• 2012 – 1st in Formula Pilota China in his rookie season
  • 2013 – 2nd in British Formula 3… and 17th in FIA Formula 3 European
  • 2014 – 6th in FIA Formula 3 European
  • 2015 – 2nd in FIA Formula 3 European
  • 2016 – 2nd in GP2 in his rookie season

Antonio’s ability to continuously grow during his years in F3 as well as his exceptional rookie season in both 2012 and 2016 show that he is worth watching.

His GP2 rookie season was nothing short of breath-taking. From doing ‘the double’ in Baku* something that hadn’t been done since 2012 with Davide Valsecchi* to battling to the very last race with his championship rival/teammate/friend, Pierre Gasly, for the championship win. Now, THAT was impressive.

Thankfully, I wasn’t the only person impressed by him.

In December 2016, Antonio was announced as the third driver for Scuderia Ferrari, a dream for any driver but especially a young Italian. He also participated in pre-season testing with Sauber which, in hindsight, was lucky because he was unexpectedly promoted to a F1 seat for Australia and China due to Pascal Wehrlein’s Race of Champions injuries.

Antonio’s call up story is one of my favourites because it’s just so adorable and pure which makes me smile overtime. When asked an interview with F1 before Australia, Antonio explained that he originally thought the call up was ‘a joke’ and he had received a text message from Ferrari and his manager but was ‘already in bed’. A sleepy Italiano didn’t know he was officially an F1 driver because he was snoozing.

Imagine waking up to that message though. ‘Hey, just a heads up, you’ll be racing for Sauber this weekend. Hope you packed your lucky pants. All the best. F x’ *if anyone has access to the real message, hit me up. Until then, I’ll stick with this being the message he received*

First impressions count and, in my opinion, he made a hell of a lasting impression *and not just on barrier. Hurt me to write that*. YES, he had some crashes. YES, he made some mistakes but he finished 12th. 12TH. 12TH IN HIS FIRST RACE! Why do more people not address this?!


I could go on forever about how amazing he is. *He did top the Formula E Marrakesh test timing sheets so, you know, he can hold his own in different cars.* But I won’t because we will be here for days so I’ll leave you with a few last thoughts about him.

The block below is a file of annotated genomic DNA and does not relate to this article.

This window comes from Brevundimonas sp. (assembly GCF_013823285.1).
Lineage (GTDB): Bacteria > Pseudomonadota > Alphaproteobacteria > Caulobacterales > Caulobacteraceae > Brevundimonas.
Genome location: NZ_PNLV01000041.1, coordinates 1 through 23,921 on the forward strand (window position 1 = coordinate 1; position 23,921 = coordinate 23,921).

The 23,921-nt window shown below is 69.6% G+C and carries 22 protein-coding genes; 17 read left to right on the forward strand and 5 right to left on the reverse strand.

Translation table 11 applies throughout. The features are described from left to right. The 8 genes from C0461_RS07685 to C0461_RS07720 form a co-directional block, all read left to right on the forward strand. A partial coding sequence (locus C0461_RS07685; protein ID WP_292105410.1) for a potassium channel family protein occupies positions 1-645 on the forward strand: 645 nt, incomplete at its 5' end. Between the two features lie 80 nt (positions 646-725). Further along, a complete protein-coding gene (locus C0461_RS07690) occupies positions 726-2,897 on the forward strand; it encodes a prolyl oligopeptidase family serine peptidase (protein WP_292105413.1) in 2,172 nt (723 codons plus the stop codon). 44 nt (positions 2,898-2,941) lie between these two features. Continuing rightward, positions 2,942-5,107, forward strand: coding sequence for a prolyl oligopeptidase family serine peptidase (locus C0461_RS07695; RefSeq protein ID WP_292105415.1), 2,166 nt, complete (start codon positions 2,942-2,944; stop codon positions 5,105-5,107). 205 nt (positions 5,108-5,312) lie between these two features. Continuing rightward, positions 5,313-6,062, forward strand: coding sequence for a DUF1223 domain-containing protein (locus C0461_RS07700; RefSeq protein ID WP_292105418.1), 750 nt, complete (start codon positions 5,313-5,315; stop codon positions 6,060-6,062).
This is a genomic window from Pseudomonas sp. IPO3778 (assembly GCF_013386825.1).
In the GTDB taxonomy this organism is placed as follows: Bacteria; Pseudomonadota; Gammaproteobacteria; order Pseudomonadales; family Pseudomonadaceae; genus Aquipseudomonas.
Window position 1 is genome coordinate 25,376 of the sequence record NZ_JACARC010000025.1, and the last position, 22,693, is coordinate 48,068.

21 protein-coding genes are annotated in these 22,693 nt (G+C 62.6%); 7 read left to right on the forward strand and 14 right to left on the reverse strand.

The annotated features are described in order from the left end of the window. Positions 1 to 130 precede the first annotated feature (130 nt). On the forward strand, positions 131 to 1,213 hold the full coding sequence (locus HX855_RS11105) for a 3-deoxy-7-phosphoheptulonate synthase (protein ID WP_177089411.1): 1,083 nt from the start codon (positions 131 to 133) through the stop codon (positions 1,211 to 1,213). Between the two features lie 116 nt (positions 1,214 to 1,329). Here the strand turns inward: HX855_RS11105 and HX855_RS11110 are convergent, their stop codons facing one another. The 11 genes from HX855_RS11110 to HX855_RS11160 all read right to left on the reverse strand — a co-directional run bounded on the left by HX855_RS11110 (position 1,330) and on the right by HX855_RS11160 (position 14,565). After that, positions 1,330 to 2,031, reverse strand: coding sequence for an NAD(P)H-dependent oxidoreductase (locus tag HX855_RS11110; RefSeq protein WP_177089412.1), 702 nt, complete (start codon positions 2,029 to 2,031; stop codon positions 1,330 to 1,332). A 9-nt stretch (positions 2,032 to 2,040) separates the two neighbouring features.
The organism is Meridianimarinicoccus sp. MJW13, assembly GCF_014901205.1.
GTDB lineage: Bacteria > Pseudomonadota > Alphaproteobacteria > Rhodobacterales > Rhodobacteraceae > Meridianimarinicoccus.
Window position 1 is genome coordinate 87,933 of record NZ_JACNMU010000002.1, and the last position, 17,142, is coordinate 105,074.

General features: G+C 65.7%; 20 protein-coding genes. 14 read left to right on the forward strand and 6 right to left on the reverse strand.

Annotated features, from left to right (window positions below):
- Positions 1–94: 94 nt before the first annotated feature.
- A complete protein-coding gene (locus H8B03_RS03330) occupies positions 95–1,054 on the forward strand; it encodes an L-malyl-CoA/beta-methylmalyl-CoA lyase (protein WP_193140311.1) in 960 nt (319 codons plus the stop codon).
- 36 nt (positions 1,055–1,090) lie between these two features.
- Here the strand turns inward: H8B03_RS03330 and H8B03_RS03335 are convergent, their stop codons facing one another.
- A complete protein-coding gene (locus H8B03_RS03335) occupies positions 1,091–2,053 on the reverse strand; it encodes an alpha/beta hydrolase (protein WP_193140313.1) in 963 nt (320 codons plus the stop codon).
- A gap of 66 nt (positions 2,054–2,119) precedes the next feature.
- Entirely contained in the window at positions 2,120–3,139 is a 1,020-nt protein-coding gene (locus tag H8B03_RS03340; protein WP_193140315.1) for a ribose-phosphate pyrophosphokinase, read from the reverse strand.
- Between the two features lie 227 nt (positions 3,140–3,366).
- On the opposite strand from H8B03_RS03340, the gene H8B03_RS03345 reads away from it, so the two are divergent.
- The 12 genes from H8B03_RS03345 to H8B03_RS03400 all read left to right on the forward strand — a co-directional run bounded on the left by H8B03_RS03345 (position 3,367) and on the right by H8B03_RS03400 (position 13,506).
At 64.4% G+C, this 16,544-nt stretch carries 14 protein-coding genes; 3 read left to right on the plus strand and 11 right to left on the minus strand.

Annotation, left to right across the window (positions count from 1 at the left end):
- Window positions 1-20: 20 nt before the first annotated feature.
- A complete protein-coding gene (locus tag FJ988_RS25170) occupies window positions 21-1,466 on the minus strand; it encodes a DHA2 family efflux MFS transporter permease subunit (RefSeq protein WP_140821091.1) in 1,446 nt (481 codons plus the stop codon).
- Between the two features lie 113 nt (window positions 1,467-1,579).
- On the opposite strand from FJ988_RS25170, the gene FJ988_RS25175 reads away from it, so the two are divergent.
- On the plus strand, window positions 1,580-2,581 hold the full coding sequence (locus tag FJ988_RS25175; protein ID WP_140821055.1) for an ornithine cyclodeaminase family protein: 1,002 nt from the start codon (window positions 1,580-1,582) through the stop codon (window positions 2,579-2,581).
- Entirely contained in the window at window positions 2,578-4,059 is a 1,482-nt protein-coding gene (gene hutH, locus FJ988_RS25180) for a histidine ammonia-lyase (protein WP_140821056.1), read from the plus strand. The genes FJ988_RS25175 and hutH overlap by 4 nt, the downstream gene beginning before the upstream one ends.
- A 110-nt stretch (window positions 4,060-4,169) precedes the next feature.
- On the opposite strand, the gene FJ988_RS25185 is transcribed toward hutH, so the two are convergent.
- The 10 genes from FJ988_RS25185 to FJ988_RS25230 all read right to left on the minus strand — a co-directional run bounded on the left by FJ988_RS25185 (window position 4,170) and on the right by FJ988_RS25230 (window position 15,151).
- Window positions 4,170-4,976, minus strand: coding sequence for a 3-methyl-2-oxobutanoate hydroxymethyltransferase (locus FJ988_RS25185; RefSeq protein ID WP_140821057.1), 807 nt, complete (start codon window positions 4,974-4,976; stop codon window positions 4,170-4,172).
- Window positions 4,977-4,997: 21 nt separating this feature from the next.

He deserved a seat. He deserves a seat. ANTONIO DESERVES AN F1 SEAT! I wanted him to be there, alongside Charles Leclerc, battling with the big boys. I wanted my boys to be side by side in the Sauber garage but alas, my dream didn’t come true.

I have my fingers crossed. I hold out hope every race that they may decide that he deserves the opportunity to show what he can do. He works well with his team. He apologised to his team after the incidents in both Australia and China. He took responsibility for what had happened instead of passing the blame to others. He’s a nice person, a genuine person. It’s hard not to look at him and not smile *if you’re me*.

Fingers crossed for my favourite Italian. I’ll see you on the grid someday and when I do, I’ll be there to cheer you on.

Buona fortuna, Antonio!



Underrated Drivers: #4 Carlos Sainz Jr

Oh Carlos! His driving is wonderful but his lion like mane is just the cherry on top of the lovely little cupcake that he is.

Some things run in families: hair colour, height, birth marks. In the case of the Sainz men, it’s a love of racing.

With a rally world champion as a father, Carlos was always going to end up behind the wheel of something fast and boy, has he thrived behind it.

Carlos Sainz Sr and Jr

In 2010, Carlos was inducted into the Red Bull Junior Program after an impressive start to his single seater career, scoring 2nd place in the opening race and then 4th in the following race. This mighty fine performance was what caught the attention of Helmut Marko and cemented his future with the Red Bull squadron.

His early career was a bit of a mixed bag of tricks:

  • 2011 – 1st in Formula Renault 2.0 with 12 wins.
  • 2012 – 6th in British Formula 3.
  • 2013 –  10th in GP3 with 2 podium finishes.
  • 2014 – 1st in Formula Renault 3.5


In 2015, Carlos joined fellow child driver *just kidding* Max Verstappen as they debuted for Toro Rosso after Daniil Kvyat was promoted into the now vacant Red Bull seat,

In his first F1 weekend, Carlos qualified in 8th position and ended the race in 9th position. Not too shabby for your debuting weekend. His year wasn’t all rainbows and sunshine though but he also wasn’t a one hit wonder. By the end of 2015, Carlos had secured a respectable 15th place, outdoing the likes of Jenson Button and his own childhood hero, Fernando Alonso.

Carlos’ career only improved from his debut. 2016 saw him 12th in the World Championship standings and last year, 2017, saw him improve yet again to 9th in the standings.


You have to admire the skill and maturity that Carlos has demonstrated over the years. Driving is one thing, lots of people can do it but being able to handle difficult situations like your younger teammate being promoted ahead of you and just move forward takes a level of maturity that many his senior would lack.

Carlos has shown how skilful he is in both the Toro Rosso and the Renault. From scoring a 4th in Singapore, his best result to date, to a 7th place on his debut in the bumblebee car of Renault. He handles pressure as if it doesn’t touch him and adapts to new situations and teams with ease.


Plus, on a non racing related note, his bromance with Fernando Alonso makes even the worst race weekends seem slightly better. The encouragement they give one another will always make me smile.

Vamos Carlos! Buena suerte!


Underrated Drivers: #5 Daniil Kvyat

Love him or loathe him, you have to admit that Daniil Kvyat has put on an impressive show over the years.

If you looks back on his racing career to date, you will see exactly how he landed that full time Toro Rosso seat back in 2014 at the tender age of 19.

Dany started off his career in karting like pretty much every other driver. After 5 years, he moved onto bigger and brighter things in the shape of Formula BMW and Formula Renault 2.0.